Fundamentals of Atlantic Coast Offshore Energy

WRITTEN BY eaylor 3 years ago

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The Charleston Metro Chamber of Commerce’s Environmental Committee hosted members of the Consumer Energy Alliance on October 30, 2015 to hear an update on the environmental fundamentals and economic development benefits of offshore energy along the Atlantic Coast.

The presentation included updates from a Geophysicist, Oceanographer, Geological Advisor, an energy engineer and others. Each provided an overview of their particular area of expertise. The Chamber’s Board of Directors has adopted a position in favor of energy exploration. The Chamber has not taken a position on offshore drilling.

Among the points made this morning:

The federal government is currently developing a plan to consider leasing options along the Southeast Coast for the timeframe 2018 to 2023. The leases, if permitted, would allow companies to drill for oil and natural gas. There are currently no leases in place or allowed.

If any drilling would occur, it would be 50 miles off shore.

Industry experts believe there is the potential for both natural gas and oil offshore, with the likelihood of natural gas in the Virginia area and the possibility of natural gas and oil along the Carolinas and further south. The US Department of Interior estimates there could be the potential of 8 to 9 billion barrels a year.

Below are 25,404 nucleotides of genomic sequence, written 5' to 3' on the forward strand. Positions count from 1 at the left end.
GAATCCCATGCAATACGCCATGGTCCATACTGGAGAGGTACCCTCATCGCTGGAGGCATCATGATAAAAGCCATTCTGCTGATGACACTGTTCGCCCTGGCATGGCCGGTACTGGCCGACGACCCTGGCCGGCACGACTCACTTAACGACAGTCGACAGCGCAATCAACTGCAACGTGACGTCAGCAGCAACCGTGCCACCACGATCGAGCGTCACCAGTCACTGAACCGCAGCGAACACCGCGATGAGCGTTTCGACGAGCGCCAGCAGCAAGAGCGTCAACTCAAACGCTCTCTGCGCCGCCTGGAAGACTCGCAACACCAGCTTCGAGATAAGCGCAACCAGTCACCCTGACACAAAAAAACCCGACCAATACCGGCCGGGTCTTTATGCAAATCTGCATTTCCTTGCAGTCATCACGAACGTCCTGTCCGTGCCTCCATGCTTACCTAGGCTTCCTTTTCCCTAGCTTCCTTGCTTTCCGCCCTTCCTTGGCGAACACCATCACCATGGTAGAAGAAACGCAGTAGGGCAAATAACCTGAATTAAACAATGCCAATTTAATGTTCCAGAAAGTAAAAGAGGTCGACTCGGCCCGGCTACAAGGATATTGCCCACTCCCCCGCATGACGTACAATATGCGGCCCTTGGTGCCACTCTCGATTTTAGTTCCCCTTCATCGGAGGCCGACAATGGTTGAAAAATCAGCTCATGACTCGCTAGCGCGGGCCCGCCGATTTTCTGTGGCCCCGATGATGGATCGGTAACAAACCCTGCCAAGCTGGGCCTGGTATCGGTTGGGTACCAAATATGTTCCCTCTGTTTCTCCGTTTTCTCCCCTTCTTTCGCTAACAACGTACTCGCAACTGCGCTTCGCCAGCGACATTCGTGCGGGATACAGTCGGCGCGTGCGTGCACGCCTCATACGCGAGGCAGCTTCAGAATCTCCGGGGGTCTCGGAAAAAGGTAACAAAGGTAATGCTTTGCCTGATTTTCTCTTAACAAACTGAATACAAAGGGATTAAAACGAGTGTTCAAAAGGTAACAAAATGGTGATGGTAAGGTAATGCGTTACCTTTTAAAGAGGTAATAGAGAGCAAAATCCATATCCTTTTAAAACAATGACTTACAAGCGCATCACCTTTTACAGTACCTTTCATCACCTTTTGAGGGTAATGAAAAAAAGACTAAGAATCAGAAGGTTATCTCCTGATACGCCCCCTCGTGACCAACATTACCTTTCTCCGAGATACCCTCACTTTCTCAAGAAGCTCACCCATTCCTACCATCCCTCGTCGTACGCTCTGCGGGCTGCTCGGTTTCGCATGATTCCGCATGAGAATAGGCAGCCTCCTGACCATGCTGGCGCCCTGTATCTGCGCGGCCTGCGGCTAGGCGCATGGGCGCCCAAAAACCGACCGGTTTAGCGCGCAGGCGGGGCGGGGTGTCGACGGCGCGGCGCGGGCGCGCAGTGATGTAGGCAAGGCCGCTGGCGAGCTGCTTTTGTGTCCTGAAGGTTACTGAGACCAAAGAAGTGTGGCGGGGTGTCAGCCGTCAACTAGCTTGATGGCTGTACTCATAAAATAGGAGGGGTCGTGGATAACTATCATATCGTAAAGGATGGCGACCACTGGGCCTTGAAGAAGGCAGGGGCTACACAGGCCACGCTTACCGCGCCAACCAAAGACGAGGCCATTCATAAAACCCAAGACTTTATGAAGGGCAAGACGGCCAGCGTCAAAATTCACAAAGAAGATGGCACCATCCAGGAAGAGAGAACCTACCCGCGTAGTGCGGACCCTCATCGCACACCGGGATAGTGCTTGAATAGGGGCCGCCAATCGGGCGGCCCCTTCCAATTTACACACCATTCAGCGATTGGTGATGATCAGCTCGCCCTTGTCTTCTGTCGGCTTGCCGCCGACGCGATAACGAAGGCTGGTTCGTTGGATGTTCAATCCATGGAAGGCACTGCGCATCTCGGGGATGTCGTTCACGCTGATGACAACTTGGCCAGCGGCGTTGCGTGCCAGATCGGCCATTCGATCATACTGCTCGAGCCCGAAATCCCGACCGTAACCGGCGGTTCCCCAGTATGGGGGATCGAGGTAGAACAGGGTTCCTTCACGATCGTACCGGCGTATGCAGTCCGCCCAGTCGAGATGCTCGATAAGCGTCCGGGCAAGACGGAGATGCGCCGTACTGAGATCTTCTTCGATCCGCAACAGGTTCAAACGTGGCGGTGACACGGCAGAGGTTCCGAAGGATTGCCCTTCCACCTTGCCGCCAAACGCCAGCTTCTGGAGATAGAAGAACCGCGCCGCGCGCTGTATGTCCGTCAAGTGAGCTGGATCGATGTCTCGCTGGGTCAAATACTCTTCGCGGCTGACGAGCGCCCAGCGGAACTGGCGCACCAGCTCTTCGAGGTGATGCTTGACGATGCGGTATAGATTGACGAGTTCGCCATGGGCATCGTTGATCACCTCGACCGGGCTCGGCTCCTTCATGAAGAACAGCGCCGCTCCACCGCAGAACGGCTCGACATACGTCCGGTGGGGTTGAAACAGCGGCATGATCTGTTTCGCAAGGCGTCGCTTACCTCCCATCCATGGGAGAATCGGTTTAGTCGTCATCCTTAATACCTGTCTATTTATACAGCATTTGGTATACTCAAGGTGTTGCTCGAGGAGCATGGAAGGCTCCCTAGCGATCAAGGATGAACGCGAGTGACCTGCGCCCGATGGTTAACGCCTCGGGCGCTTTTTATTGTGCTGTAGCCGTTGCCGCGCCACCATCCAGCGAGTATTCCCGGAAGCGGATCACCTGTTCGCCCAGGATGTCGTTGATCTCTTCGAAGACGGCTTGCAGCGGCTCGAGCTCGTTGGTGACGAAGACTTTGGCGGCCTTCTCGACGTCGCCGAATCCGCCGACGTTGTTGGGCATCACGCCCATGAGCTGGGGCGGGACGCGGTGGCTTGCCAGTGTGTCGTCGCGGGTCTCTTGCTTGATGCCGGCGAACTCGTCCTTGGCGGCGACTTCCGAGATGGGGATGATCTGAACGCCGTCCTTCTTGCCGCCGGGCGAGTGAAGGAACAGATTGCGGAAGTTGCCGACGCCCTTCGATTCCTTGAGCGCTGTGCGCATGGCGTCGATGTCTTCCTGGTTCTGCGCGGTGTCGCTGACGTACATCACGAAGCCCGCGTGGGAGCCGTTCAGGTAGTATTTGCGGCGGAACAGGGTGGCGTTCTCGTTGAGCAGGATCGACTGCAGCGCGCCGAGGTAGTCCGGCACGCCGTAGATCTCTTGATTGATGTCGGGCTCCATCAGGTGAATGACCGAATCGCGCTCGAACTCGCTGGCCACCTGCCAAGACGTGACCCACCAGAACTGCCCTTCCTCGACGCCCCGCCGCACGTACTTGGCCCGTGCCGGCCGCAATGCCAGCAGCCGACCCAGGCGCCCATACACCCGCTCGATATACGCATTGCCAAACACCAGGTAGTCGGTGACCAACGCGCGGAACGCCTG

The seismic testing permitting process is already well underway and permits will likely be awarded sometime next year. Testing must occur first because it has been more than 30 years since any testing has occurred.

The group showed a short video of an actual test demonstration which clearly showed seismic testing is not loud and will not hurt marine life (Part of the regularly process mandates testing can only occur in certain months and must stop if any schools of fish or marine life is detected in the testing area. The current methodology used for seismic testing is the same process used for determining where to locate offshore wind turbine.

Even if oil is detected and drilling were to occur, it is highly unlikely any new oil refineries would be built. The oil industry has invested heavily in the current oil refineries and it is highly likely they would ship oil recovered to the existing refineries for processing. Regardless, the location of onshore facilities is a local decision that can be determined. If the federal government decides to issue permits for drilling offshore and if seismic testing reveals there are supplies offshore, the earliest drilling would begin is 2035.

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